Also, it has been estimated that approximately three quarters of women with PCOS have blood lipid and blood sugar abnormalities, some women also have thyroid gland abnormalities or hyperprolactinemia as well. These problems should certainly be addressed at the same time within a holistic approach.  

As much as we would wish it otherwise it has to be honestly said that when the condition is severe, natural remedies by themselves may not be sufficient to improve the hormonal imbalances of PCOS. A more suitable treatment may be to combine natural remedies  and drugs, especially when there is a serious risk of endometrial change, or severe masculinizing effects from androgens. Conventional and natural medicines can and do work very well alongside each other. Both systems have their strengths, and their weaknesses. Simply aiming for the best possible outcome is the way to guide the right choices of therapies.

The emphasis of natural treatments depends on the combination of the symptoms and the desired outcome. Women who want to become pregnant will be given treatments to stimulate ovulation; when amenorrhoea is a problem, initiating menstruation is necessary to protect the endometrium; and when excess hair growth is a concern, the treatment should focus on the elevated androgen levels

Protecting the endometrium

For the lining of the uterus, the endometrium, to be adequately protected against cellular change caused by the elevated and unvarying levels of oestrogens, menstruation should occur at regular intervals. Surprisingly, the ideal minimums of these intervals actually vary a lot, depending on the weight and age of the woman.

Studies have shown that women who are within the normal range for weight, and who are 35 or less, only need to have at least three periods every year. Women who are older than 35, (and particularly when they are significantly overweight), should menstruate at least about twice as often. Obese women, who are additionally likely to have more problems with PCOS, should menstruate as close to monthly as possible. For this reason, using the Pill may be the best treatment option when women are obese and at a particularly increased risk of endometrial hyperplasia or cancer. In more normal circumstances, or if a woman is unable, prefers or chooses not to use the pill then there are a group of herbs that have been traditionally used to bring on menstruation and these may well be recommended over the short-term. Re-establishing a natural cycle being the simple objective. Perhaps most important (and effective) amongst these herbs are the potent  emmenagogues: Ruta graveolens (Rue) and Artemesia vulgaris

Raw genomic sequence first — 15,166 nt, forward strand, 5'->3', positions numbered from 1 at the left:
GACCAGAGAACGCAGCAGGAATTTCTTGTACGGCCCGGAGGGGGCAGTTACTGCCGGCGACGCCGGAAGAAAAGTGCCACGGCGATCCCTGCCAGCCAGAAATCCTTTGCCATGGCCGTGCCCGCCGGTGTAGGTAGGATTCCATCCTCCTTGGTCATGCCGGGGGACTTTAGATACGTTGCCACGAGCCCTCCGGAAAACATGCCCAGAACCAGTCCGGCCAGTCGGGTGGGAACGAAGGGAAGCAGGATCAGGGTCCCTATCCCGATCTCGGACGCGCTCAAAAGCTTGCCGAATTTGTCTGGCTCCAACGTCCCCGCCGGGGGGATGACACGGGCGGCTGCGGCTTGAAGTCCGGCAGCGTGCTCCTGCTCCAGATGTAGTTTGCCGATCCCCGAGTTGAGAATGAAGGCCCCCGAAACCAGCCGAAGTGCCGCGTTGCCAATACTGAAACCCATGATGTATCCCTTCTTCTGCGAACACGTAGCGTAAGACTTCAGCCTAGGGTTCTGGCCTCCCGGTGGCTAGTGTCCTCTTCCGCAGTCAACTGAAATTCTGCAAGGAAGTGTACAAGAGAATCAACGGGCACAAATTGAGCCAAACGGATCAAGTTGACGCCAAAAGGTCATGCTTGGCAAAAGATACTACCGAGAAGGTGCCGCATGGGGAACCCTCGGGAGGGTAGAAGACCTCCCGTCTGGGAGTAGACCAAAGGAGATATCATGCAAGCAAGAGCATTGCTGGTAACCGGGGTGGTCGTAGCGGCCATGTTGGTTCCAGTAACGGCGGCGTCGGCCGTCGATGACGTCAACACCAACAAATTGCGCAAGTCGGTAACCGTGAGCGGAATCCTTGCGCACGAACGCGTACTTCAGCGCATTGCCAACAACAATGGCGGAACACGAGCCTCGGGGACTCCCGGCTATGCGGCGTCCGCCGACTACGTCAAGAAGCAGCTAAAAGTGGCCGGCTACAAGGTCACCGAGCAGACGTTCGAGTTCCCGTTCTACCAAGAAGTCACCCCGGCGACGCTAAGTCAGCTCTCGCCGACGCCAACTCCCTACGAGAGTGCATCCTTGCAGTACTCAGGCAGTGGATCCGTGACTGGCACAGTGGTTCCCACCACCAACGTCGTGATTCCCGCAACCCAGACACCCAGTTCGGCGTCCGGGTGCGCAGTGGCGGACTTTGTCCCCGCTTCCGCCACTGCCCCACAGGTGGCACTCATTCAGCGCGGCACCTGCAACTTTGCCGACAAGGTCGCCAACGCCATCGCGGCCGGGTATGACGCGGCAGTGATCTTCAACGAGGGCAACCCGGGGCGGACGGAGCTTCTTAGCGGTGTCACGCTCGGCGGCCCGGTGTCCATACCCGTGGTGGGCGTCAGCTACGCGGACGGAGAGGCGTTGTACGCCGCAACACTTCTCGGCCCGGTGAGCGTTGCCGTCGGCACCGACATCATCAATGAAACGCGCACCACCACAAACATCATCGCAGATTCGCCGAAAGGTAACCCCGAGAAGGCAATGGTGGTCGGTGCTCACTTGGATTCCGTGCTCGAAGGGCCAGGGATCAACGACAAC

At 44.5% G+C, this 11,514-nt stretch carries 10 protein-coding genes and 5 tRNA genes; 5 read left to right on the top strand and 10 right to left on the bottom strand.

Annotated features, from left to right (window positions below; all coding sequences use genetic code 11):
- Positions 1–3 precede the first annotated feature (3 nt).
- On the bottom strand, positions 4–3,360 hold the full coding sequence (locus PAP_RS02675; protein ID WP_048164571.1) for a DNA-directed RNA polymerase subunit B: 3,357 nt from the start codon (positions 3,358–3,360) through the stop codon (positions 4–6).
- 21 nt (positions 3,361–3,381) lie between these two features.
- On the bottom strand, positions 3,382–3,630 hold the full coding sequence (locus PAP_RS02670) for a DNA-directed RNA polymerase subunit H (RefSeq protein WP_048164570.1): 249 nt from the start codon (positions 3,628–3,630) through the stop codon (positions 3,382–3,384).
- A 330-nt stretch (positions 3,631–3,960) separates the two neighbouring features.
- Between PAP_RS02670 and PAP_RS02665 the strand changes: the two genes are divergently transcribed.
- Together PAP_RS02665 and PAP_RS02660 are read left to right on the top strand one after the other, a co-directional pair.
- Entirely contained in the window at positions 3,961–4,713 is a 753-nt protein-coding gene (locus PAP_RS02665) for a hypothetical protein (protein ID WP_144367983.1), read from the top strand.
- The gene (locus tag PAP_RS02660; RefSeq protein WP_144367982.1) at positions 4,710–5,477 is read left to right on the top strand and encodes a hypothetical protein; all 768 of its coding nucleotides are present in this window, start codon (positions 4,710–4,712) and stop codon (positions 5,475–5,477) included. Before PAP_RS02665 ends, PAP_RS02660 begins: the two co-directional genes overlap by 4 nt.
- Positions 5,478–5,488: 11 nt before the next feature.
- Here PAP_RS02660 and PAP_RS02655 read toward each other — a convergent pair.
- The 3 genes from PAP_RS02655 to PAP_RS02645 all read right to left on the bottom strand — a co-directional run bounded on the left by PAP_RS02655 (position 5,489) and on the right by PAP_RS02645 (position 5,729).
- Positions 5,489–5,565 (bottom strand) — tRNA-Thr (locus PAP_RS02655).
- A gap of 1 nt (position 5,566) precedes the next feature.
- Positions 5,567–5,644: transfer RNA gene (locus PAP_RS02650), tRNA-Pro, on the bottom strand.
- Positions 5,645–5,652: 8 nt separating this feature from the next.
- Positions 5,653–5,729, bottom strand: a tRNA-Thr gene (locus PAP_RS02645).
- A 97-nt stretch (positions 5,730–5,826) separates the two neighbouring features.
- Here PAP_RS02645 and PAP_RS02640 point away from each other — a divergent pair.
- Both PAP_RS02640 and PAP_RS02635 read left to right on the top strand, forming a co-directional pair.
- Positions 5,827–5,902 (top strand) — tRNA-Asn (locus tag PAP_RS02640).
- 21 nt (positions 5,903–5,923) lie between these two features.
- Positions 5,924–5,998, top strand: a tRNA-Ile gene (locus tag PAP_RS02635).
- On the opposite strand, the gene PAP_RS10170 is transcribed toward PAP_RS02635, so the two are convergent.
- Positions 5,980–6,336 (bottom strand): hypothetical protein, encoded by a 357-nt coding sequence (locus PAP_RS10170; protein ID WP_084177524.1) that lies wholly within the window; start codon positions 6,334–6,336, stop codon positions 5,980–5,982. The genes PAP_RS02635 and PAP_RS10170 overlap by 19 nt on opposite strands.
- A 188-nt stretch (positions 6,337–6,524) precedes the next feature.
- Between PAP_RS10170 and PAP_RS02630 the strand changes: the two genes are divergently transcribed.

Normalising Ovulation

The herbs that have been historically used for ovulatory disorders are the ‘female tonic herbs’. Principal amongst these are Dong Quai and Paeonia, both of which have documented additional benefits in normalising follicular development and reducing the incidence of ovarian cysts. Female tonics usually contain phyto-oestrogens or steroidal saponins. They exert a weaker effect than oestrogen itself but may normalise function by strongly improving the function of the hypothalamic-pituitary unit that, in a sense, conducts the orchestra of hormones

Androgen Excess

This can become a top priority in treating PCOS, especially as the symptoms of androgen excess can cause much distress. Fortunately, there are some effective methods to reduce excess androgens. Vitex Agnus-Castus is often prescribed for menstrual irregularities and for conditions assumed to be associated with androgen excess (for example it is frequently used with great success for hormonal acne).